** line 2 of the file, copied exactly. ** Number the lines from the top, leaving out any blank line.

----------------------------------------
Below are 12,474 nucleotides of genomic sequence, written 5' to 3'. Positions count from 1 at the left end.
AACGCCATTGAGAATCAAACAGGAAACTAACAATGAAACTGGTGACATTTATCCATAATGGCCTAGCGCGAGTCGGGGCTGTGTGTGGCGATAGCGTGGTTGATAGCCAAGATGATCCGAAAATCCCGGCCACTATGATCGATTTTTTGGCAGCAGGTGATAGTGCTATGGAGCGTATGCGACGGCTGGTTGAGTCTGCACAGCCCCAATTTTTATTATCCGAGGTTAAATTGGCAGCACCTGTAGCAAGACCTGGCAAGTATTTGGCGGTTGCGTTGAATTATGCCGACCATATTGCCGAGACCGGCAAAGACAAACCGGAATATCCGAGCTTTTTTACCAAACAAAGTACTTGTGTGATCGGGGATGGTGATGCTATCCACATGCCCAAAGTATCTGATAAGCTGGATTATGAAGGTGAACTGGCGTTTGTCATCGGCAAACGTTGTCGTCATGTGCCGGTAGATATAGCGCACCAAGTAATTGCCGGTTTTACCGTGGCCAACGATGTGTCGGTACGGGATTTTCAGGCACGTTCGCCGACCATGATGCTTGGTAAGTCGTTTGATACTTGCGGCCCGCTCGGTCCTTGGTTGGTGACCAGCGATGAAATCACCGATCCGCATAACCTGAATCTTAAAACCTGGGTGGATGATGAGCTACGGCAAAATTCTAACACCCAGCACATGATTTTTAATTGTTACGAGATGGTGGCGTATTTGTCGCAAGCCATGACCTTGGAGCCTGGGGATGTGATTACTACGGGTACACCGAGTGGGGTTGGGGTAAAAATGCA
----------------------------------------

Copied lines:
AACGCCATTGAGAATCAAACAGGAAACTAACAATGAAACTGGTGACATTTATCCATAATGGCCTAGCGCGAGTCGGGGCTGTGTGTGGCGATAGCGTGGTTGATAGCCAAGATGATCCGAAAATCCCGGCCACTATGATCGATTTTTTGGCAGCAGGTGATAGTGCTATGGAGCGTATGCGACGGCTGGTTGAGTCTGCACAGCCCCAATTTTTATTATCCGAGGTTAAATTGGCAGCACCTGTAGCAAGACCTGGCAAGTATTTGGCGGTTGCGTTGAATTATGCCGACCATATTGCCGAGACCGGCAAAGACAAACCGGAATATCCGAGCTTTTTTACCAAACAAAGTACTTGTGTGATCGGGGATGGTGATGCTATCCACATGCCCAAAGTATCTGATAAGCTGGATTATGAAGGTGAACTGGCGTTTGTCATCGGCAAACGTTGTCGTCATGTGCCGGTAGATATAGCGCACCAAGTAATTGCCGGTTTTACCGTGGCCAACGATGTGTCGGTACGGGATTTTCAGGCACGTTCGCCGACCATGATGCTTGGTAAGTCGTTTGATACTTGCGGCCCGCTCGGTCCTTGGTTGGTGACCAGCGATGAAATCACCGATCCGCATAACCTGAATCTTAAAACCTGGGTGGATGATGAGCTACGGCAAAATTCTAACACCCAGCACATGATTTTTAATTGTTACGAGATGGTGGCGTATTTGTCGCAAGCCATGACCTTGGAGCCTGGGGATGTGATTACTACGGGTACACCGAGTGGGGTTGGGGTAAAAATGCA